Henry L. Benning
Henry Lewis Benning (2 April 1814 – 10 July 1875) was a general in the Confederate States Army. He also was a lawyer, legislator, and judge on the Georgia Supreme Court. He commanded "Benning's Brigade" during the American Civil War. Following the Confederacy's defeat at the end of the war, he returned to his native Georgia, where he lived out the rest of his life. Fort Benning is named after him.
Speech to the Virginia Convention (1861)Edit
- I have been appointed by the Convention of the State of Georgia, to present to this Convention, the ordinance of secession of Georgia, and further, to invite Virginia, through this Convention to join Georgia and the other seceded States in the formation of a Southern Confederacy. This, sir, is the whole extent of my mission. 1 have no power to make promises, none to receive promises; no power to bind at all in any respect. But still, sir, it has seemed to me that a proper respect for this Convention requires that I should with some fulness and particularity, exhibit before the Convention the reasons which have induced Georgia to take that important step of secession, and then to lay before the Convention some facts and considerations in favor of the acceptance of the invitation by Virginia. With your permission then, sit, I will pursue this course.
- What was the reason that induced Georgia to take the step of secession? This reason may be summed up in one single proposition. It was a conviction, a deep conviction on the part of Georgia, that a separation from the North-was the only thing that could prevent the abolition of her slavery. This conviction, sir, was the main cause. It is true, sir, that the effect of this conviction was strengthened by a further conviction that such a separation would be the best remedy for the fugitive slave evil, and also the best, if not the only remedy, for the territorial evil. But, doubtless, if it had not been for the first conviction this step would never have been taken. It therefore becomes important to inquire whether this conviction was well founded.
- Is it true, then, that unless there had been a separation from the North, slavery would be abolished in Georgia? I address myself to the proofs of that case.
- In the first place, I say that the North hates slavery, and, in using that expression I speak wittingly. In saying that the Black Republican party of the North hates slavery, I speak intentionally. If there is a doubt upon that question in the mind of any one who listens to me, a few of the multitude of proofs which could fill this room, would, I think, be sufficient to satisfy him. I beg to refer to a few of the proofs that are so abundant; and the first that I shall adduce consists in two extracts from a speech of Lincoln's, made in October 1858. They are as follows: 'I have always hated slavery as much as any abolitionist; I have always been an old line Whig; I have always hated it and I always believed it in the course of ultimate extinction, and if I were in Congress and a vote should come up on the question, whether slavery should be excluded from the territory, in spite of the Dred Scott decision, I would vote that it should.'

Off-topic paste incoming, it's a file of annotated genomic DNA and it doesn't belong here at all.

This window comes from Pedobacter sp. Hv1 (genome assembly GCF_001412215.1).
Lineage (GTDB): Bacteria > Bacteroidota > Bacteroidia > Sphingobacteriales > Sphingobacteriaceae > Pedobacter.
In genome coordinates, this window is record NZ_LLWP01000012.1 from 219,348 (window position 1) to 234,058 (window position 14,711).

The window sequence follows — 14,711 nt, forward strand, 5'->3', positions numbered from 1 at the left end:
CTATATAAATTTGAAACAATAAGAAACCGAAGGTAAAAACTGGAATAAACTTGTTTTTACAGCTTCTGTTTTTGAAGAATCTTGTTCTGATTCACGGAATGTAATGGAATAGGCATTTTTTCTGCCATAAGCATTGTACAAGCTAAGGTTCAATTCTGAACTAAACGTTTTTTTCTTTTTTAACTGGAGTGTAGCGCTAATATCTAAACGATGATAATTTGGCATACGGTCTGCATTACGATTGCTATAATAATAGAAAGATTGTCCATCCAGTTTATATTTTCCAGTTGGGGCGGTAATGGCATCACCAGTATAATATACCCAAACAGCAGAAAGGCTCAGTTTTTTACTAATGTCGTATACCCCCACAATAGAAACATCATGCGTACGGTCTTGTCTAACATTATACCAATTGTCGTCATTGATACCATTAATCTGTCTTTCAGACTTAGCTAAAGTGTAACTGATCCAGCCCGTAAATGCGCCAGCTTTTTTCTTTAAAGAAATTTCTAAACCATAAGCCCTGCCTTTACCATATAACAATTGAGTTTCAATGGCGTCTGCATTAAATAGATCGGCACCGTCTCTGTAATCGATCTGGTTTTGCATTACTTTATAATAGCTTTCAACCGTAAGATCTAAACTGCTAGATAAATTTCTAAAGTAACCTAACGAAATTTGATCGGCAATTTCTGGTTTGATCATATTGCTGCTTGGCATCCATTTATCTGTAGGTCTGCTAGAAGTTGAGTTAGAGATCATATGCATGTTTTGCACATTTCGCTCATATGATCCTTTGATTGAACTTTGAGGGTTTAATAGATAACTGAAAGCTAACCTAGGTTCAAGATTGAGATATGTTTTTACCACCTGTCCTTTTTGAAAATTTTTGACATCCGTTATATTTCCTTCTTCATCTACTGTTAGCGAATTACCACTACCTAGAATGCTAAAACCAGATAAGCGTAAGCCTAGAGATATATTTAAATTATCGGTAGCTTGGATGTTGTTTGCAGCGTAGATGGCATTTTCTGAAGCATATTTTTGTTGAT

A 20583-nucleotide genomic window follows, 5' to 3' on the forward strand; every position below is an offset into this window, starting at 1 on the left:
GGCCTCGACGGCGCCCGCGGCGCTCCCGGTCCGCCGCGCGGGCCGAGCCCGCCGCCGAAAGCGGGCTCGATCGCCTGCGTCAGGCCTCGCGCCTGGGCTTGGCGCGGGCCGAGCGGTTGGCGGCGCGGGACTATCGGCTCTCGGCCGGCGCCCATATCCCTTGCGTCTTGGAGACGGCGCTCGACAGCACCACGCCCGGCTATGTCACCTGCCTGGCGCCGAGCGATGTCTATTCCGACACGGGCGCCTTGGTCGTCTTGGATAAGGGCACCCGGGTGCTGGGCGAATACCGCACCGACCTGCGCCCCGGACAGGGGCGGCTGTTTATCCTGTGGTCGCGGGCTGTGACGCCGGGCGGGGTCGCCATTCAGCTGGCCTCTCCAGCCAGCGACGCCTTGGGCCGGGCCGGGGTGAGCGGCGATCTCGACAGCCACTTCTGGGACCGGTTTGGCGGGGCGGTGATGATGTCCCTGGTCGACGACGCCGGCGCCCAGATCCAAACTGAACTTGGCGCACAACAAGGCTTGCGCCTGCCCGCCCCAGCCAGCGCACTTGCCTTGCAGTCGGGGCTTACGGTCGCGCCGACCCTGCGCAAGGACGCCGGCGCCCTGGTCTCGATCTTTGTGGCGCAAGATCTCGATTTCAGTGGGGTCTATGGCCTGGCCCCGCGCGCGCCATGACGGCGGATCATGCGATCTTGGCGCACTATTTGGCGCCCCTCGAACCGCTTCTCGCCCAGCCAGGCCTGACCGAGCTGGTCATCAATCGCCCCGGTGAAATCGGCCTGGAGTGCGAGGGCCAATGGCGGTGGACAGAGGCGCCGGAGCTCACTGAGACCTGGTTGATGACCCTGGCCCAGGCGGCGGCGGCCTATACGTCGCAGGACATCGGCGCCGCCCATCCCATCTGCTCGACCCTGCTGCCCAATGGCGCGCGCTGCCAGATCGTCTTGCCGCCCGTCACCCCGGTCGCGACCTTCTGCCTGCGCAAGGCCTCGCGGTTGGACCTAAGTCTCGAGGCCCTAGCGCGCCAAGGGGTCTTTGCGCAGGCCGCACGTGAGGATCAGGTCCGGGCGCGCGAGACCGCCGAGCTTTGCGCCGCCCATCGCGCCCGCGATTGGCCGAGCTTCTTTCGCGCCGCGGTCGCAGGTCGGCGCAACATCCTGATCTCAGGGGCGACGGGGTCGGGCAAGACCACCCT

- These are pregnant statements; they avow a sentiment, a political principle of action, a sentiment of hatred to slavery as extreme as hatred can exist. The political principle here avowed is, that his action against slavery is not to be restrained by the Constitution of the United States, as interpreted by the Supreme Court of the United States. I say, if you can find any degree of hatred greater than that, I should like to see it. This is the sentiment of the chosen leader of the Black Republican party; and can you doubt that it is not entertained by every solitary member of that same party? You cannot, I think. He is a representative man; his sentiments are the sentiments of his party; his principles of political action are the principles of political action of his party. I say, then; it is true, at least, that the Republican party of the North hates slavery.
- The Republican party is the permanent, dominant party at the North, and it is vain to think that you can put it down. It is true that the Republican party hates slavery, and that it is to be the permanent, dominant party at the North; and the majority being equivalent to the whole, as I have already stated, we cannot doubt the result.
- Is it true that the North hates slavery? My next proposition is that in the past the North has invariably exerted against slavery, all the power which it had at the time. The question merely was what was the amount of power it had to exert against it. They abolished slavery in that magnificent empire which you presented to the North; they abolished slavery in every Northern State, one after another; they abolished slavery in all the territory above the line of 36 30, which comprised about one million square miles. They have endeavored to put the Wilmot Proviso upon all the other territories of the Union, and they succeeded in putting it upon the territories of Oregon and Washington. They have taken from slavery all the conquests of the Mexican war, and appropriated it all to anti-slavery purposes; and if one of our fugitives escapes into the territories, they do all they can to make a free man of him; they maltreat his pursuers, and sometimes murder them. They make raids into your territory with a view to raise insurrection, with a view to destroy and murder indiscriminately all classes, ages and sexes, and when the base perpetrators are caught and brought to punishment, condign punishment, half the north go into mourning. If some of the perpetrators escape, they are shielded by the authorities of these Northern States-not by an irresponsible mob, but ,by the regularly organized authorities of the States.